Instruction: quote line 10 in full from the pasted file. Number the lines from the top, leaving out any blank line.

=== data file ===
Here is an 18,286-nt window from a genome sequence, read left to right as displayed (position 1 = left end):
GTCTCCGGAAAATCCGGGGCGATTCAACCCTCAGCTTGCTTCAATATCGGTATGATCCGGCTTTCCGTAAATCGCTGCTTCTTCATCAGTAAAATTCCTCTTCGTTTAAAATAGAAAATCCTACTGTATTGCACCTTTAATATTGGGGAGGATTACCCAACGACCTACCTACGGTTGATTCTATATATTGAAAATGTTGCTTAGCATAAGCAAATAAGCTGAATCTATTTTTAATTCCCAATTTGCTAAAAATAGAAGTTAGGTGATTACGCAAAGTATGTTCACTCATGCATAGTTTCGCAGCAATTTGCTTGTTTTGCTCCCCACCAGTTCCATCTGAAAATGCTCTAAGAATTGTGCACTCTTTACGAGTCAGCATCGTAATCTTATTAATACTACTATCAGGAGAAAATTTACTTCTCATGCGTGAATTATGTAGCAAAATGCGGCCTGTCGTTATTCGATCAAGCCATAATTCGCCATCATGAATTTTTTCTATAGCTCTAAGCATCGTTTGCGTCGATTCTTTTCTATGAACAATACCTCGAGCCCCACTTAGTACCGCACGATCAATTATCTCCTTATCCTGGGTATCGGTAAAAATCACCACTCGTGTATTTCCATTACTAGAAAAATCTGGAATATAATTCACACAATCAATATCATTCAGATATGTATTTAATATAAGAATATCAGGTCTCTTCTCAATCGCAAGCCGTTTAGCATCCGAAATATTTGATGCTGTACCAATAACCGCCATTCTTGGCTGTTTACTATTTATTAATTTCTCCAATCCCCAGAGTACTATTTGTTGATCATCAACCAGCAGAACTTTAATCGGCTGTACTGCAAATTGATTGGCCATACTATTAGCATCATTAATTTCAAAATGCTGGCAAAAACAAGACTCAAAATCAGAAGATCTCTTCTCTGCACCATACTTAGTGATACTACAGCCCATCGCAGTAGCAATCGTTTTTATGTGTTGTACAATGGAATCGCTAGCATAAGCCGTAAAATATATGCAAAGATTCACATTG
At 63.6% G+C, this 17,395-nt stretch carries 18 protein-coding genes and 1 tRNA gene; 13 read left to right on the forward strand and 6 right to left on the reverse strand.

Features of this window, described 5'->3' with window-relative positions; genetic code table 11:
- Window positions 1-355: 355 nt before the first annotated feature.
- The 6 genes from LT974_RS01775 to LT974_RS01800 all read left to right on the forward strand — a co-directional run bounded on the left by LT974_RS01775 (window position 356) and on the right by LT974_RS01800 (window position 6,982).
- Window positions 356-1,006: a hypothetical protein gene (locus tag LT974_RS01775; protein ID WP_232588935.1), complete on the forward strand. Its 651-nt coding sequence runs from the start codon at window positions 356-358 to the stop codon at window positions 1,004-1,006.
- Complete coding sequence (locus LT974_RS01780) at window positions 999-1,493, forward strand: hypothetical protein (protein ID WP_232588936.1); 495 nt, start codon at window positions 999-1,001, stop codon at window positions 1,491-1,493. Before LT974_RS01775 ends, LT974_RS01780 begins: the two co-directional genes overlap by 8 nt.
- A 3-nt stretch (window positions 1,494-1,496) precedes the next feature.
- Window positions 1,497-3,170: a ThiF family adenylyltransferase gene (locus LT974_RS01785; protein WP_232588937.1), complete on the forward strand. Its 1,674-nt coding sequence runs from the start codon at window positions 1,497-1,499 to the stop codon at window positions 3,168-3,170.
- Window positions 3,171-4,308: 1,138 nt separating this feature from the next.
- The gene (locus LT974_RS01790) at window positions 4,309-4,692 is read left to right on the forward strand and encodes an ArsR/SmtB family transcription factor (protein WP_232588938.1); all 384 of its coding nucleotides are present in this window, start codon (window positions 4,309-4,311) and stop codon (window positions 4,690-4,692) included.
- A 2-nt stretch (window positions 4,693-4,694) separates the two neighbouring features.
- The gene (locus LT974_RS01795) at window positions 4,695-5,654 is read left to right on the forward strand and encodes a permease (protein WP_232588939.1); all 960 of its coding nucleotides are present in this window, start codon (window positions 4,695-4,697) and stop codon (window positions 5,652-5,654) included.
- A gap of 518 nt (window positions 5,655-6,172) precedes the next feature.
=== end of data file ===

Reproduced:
- Window positions 1,497-3,170: a ThiF family adenylyltransferase gene (locus LT974_RS01785; protein WP_232588937.1), complete on the forward strand. Its 1,674-nt coding sequence runs from the start codon at window positions 1,497-1,499 to the stop codon at window positions 3,168-3,170.